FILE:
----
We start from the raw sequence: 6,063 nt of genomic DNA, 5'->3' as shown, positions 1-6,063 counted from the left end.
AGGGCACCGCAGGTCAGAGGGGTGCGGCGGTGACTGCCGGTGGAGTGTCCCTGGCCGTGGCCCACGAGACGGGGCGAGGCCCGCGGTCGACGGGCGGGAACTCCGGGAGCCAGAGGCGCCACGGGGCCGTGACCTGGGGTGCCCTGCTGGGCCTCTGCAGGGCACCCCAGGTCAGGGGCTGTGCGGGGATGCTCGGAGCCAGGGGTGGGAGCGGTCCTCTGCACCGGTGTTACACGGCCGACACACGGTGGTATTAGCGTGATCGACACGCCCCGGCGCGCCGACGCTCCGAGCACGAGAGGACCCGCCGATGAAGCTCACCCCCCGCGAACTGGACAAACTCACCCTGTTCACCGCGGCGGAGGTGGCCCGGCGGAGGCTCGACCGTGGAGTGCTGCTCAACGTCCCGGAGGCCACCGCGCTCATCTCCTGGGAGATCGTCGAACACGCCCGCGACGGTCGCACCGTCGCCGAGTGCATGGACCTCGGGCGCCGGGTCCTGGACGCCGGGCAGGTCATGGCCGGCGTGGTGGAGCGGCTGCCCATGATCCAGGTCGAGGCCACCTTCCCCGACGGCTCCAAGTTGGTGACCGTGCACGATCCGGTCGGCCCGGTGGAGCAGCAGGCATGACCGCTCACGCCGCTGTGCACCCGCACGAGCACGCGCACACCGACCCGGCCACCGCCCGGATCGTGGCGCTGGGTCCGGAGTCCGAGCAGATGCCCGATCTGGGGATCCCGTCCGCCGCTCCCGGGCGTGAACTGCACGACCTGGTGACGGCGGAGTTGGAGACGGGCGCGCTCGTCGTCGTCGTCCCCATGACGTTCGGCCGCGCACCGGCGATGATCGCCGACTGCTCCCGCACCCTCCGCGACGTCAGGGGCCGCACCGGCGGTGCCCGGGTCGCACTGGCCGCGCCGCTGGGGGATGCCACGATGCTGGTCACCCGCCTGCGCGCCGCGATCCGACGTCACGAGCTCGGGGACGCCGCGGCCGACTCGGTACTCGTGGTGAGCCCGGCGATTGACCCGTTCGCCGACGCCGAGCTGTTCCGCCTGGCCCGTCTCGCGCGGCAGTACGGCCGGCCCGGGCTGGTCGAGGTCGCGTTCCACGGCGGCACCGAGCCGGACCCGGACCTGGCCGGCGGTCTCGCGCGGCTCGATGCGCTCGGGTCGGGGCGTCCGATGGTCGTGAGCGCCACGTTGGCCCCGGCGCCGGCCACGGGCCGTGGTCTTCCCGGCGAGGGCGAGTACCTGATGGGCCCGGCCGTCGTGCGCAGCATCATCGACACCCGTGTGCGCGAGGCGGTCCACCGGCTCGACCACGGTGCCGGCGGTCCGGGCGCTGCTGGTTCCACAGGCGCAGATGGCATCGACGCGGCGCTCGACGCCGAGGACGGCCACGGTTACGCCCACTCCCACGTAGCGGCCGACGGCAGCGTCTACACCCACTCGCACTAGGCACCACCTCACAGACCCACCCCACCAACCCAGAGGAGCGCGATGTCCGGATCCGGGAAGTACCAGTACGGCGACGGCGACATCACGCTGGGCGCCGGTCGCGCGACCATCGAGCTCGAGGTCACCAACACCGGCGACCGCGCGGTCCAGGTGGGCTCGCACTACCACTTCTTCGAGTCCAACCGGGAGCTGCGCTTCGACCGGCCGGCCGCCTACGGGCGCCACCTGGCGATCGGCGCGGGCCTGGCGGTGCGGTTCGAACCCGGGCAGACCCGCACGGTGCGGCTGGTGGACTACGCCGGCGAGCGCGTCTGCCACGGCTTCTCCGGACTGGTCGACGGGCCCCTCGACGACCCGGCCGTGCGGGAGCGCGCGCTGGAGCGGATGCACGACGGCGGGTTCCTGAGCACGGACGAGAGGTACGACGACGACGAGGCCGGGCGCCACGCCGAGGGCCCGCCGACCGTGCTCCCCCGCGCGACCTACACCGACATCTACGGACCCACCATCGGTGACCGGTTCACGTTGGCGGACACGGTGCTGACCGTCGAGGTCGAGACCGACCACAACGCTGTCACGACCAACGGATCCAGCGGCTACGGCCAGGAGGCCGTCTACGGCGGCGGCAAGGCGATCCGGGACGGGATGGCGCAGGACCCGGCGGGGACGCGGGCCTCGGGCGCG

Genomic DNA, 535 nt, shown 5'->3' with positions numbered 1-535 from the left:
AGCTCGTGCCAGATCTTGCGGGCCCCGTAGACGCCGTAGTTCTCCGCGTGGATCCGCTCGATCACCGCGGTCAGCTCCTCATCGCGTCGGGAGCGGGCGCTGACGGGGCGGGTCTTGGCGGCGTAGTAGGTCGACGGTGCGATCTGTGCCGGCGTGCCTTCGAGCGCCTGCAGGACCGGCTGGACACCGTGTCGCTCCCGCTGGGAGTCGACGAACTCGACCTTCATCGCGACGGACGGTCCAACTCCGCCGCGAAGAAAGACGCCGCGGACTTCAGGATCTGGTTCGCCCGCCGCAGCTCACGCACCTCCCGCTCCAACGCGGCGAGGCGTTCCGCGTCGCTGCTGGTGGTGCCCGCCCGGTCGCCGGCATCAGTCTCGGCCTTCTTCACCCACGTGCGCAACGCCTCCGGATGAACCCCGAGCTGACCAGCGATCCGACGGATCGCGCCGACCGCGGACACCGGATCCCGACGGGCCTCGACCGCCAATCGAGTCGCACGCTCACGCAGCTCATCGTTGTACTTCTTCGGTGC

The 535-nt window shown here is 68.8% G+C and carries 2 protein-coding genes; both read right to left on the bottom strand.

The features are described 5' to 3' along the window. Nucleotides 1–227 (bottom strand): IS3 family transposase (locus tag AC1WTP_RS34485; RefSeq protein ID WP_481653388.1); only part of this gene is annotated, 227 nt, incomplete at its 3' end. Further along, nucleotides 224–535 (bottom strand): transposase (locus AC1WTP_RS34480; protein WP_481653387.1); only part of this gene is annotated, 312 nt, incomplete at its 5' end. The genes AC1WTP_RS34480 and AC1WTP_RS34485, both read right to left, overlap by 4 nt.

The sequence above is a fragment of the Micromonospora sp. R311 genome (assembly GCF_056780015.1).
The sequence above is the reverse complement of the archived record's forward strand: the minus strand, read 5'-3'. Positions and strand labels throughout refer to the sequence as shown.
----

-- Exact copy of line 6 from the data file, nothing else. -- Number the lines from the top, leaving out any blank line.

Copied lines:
The features are described 5' to 3' along the window. Nucleotides 1–227 (bottom strand): IS3 family transposase (locus tag AC1WTP_RS34485; RefSeq protein ID WP_481653388.1); only part of this gene is annotated, 227 nt, incomplete at its 3' end. Further along, nucleotides 224–535 (bottom strand): transposase (locus AC1WTP_RS34480; protein WP_481653387.1); only part of this gene is annotated, 312 nt, incomplete at its 5' end. The genes AC1WTP_RS34480 and AC1WTP_RS34485, both read right to left, overlap by 4 nt.